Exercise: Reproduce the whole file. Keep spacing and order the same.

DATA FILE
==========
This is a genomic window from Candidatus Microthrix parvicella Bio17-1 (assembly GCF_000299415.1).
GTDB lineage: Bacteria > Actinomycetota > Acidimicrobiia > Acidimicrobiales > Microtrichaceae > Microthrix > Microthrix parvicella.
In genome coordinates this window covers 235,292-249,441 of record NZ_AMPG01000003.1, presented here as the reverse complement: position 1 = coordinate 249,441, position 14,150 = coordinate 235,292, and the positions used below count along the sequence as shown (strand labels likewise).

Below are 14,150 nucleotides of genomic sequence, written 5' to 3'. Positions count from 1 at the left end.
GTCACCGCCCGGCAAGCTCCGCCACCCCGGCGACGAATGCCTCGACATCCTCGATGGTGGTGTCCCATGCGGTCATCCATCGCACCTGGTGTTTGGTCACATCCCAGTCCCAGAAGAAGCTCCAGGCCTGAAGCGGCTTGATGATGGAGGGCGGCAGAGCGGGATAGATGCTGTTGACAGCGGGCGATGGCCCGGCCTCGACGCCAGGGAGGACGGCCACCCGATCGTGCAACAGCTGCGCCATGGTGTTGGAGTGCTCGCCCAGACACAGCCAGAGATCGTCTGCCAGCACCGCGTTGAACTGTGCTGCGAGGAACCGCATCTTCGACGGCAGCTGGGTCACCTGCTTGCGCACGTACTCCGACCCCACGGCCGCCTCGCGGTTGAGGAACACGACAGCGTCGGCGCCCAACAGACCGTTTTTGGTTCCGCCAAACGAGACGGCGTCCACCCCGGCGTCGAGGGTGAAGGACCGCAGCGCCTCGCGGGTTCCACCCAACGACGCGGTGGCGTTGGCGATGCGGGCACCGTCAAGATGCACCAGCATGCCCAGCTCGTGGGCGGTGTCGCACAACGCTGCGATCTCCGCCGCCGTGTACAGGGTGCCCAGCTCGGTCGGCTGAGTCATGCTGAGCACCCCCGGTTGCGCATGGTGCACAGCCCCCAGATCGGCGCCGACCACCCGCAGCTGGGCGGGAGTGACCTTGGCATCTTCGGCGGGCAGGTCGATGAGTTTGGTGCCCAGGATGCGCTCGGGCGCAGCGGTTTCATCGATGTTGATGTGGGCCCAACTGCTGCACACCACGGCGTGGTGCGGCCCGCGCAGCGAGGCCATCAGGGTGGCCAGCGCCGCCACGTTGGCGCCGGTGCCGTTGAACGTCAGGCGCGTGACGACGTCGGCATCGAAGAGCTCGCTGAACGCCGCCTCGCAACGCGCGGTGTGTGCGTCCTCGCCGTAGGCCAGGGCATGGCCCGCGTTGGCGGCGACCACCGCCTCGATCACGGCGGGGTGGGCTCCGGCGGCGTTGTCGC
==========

This is a genomic window from Candidatus Microthrix parvicella Bio17-1 (assembly GCF_000299415.1).
GTDB lineage: Bacteria > Actinomycetota > Acidimicrobiia > Acidimicrobiales > Microtrichaceae > Microthrix > Microthrix parvicella.
In genome coordinates this window covers 235,292-249,441 of record NZ_AMPG01000003.1, presented here as the reverse complement: position 1 = coordinate 249,441, position 14,150 = coordinate 235,292, and the positions used below count along the sequence as shown (strand labels likewise).

Below are 14,150 nucleotides of genomic sequence, written 5' to 3'. Positions count from 1 at the left end.
GTCACCGCCCGGCAAGCTCCGCCACCCCGGCGACGAATGCCTCGACATCCTCGATGGTGGTGTCCCATGCGGTCATCCATCGCACCTGGTGTTTGGTCACATCCCAGTCCCAGAAGAAGCTCCAGGCCTGAAGCGGCTTGATGATGGAGGGCGGCAGAGCGGGATAGATGCTGTTGACAGCGGGCGATGGCCCGGCCTCGACGCCAGGGAGGACGGCCACCCGATCGTGCAACAGCTGCGCCATGGTGTTGGAGTGCTCGCCCAGACACAGCCAGAGATCGTCTGCCAGCACCGCGTTGAACTGTGCTGCGAGGAACCGCATCTTCGACGGCAGCTGGGTCACCTGCTTGCGCACGTACTCCGACCCCACGGCCGCCTCGCGGTTGAGGAACACGACAGCGTCGGCGCCCAACAGACCGTTTTTGGTTCCGCCAAACGAGACGGCGTCCACCCCGGCGTCGAGGGTGAAGGACCGCAGCGCCTCGCGGGTTCCACCCAACGACGCGGTGGCGTTGGCGATGCGGGCACCGTCAAGATGCACCAGCATGCCCAGCTCGTGGGCGGTGTCGCACAACGCTGCGATCTCCGCCGCCGTGTACAGGGTGCCCAGCTCGGTCGGCTGAGTCATGCTGAGCACCCCCGGTTGCGCATGGTGCACAGCCCCCAGATCGGCGCCGACCACCCGCAGCTGGGCGGGAGTGACCTTGGCATCTTCGGCGGGCAGGTCGATGAGTTTGGTGCCCAGGATGCGCTCGGGCGCAGCGGTTTCATCGATGTTGATGTGGGCCCAACTGCTGCACACCACGGCGTGGTGCGGCCCGCGCAGCGAGGCCATCAGGGTGGCCAGCGCCGCCACGTTGGCGCCGGTGCCGTTGAACGTCAGGCGCGTGACGACGTCGGCATCGAAGAGCTCGCTGAACGCCGCCTCGCAACGCGCGGTGTGTGCGTCCTCGCCGTAGGCCAGGGCATGGCCCGCGTTGGCGGCGACCACCGCCTCGATCACGGCGGGGTGGGCTCCGGCGGCGTTGTCGC